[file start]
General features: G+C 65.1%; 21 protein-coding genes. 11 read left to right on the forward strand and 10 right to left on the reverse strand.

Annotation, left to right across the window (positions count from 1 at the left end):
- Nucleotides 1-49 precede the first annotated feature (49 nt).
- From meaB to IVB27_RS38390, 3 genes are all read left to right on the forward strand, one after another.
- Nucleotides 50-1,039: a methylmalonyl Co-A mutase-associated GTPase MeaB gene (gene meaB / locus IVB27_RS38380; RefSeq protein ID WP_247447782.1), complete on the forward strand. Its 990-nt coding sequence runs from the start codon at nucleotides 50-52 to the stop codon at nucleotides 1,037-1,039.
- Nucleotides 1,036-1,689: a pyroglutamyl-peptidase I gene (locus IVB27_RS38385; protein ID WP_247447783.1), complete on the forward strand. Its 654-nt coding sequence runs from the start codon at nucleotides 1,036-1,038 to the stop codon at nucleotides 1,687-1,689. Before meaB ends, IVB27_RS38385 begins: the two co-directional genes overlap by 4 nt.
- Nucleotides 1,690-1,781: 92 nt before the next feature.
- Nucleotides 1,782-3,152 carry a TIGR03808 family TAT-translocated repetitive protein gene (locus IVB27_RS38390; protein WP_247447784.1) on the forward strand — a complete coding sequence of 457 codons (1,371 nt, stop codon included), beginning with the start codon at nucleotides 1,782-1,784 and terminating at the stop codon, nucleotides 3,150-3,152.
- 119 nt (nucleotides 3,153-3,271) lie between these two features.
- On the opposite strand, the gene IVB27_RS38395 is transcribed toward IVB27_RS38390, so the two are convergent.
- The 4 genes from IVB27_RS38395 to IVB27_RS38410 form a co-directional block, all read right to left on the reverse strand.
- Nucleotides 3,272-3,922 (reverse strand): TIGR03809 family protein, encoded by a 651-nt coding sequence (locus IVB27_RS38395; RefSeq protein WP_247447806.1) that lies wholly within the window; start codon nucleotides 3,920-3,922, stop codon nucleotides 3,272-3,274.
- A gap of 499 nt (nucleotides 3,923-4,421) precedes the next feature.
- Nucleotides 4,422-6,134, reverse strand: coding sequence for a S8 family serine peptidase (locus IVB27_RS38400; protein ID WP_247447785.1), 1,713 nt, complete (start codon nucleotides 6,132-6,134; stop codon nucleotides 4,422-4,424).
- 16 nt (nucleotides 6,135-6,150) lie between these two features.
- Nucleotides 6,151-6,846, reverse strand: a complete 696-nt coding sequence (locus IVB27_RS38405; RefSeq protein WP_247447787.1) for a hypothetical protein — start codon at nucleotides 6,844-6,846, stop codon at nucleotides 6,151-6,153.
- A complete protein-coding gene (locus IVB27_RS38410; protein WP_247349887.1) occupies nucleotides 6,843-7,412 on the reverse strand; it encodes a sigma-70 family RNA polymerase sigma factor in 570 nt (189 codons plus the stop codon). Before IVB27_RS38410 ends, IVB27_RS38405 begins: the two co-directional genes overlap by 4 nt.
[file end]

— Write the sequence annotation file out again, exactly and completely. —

General features: G+C 65.1%; 21 protein-coding genes. 11 read left to right on the forward strand and 10 right to left on the reverse strand.

Annotation, left to right across the window (positions count from 1 at the left end):
- Nucleotides 1-49 precede the first annotated feature (49 nt).
- From meaB to IVB27_RS38390, 3 genes are all read left to right on the forward strand, one after another.
- Nucleotides 50-1,039: a methylmalonyl Co-A mutase-associated GTPase MeaB gene (gene meaB / locus IVB27_RS38380; RefSeq protein ID WP_247447782.1), complete on the forward strand. Its 990-nt coding sequence runs from the start codon at nucleotides 50-52 to the stop codon at nucleotides 1,037-1,039.
- Nucleotides 1,036-1,689: a pyroglutamyl-peptidase I gene (locus IVB27_RS38385; protein ID WP_247447783.1), complete on the forward strand. Its 654-nt coding sequence runs from the start codon at nucleotides 1,036-1,038 to the stop codon at nucleotides 1,687-1,689. Before meaB ends, IVB27_RS38385 begins: the two co-directional genes overlap by 4 nt.
- Nucleotides 1,690-1,781: 92 nt before the next feature.
- Nucleotides 1,782-3,152 carry a TIGR03808 family TAT-translocated repetitive protein gene (locus IVB27_RS38390; protein WP_247447784.1) on the forward strand — a complete coding sequence of 457 codons (1,371 nt, stop codon included), beginning with the start codon at nucleotides 1,782-1,784 and terminating at the stop codon, nucleotides 3,150-3,152.
- 119 nt (nucleotides 3,153-3,271) lie between these two features.
- On the opposite strand, the gene IVB27_RS38395 is transcribed toward IVB27_RS38390, so the two are convergent.
- The 4 genes from IVB27_RS38395 to IVB27_RS38410 form a co-directional block, all read right to left on the reverse strand.
- Nucleotides 3,272-3,922 (reverse strand): TIGR03809 family protein, encoded by a 651-nt coding sequence (locus IVB27_RS38395; RefSeq protein WP_247447806.1) that lies wholly within the window; start codon nucleotides 3,920-3,922, stop codon nucleotides 3,272-3,274.
- A gap of 499 nt (nucleotides 3,923-4,421) precedes the next feature.
- Nucleotides 4,422-6,134, reverse strand: coding sequence for a S8 family serine peptidase (locus IVB27_RS38400; protein ID WP_247447785.1), 1,713 nt, complete (start codon nucleotides 6,132-6,134; stop codon nucleotides 4,422-4,424).
- 16 nt (nucleotides 6,135-6,150) lie between these two features.
- Nucleotides 6,151-6,846, reverse strand: a complete 696-nt coding sequence (locus IVB27_RS38405; RefSeq protein WP_247447787.1) for a hypothetical protein — start codon at nucleotides 6,844-6,846, stop codon at nucleotides 6,151-6,153.
- A complete protein-coding gene (locus IVB27_RS38410; protein WP_247349887.1) occupies nucleotides 6,843-7,412 on the reverse strand; it encodes a sigma-70 family RNA polymerase sigma factor in 570 nt (189 codons plus the stop codon). Before IVB27_RS38410 ends, IVB27_RS38405 begins: the two co-directional genes overlap by 4 nt.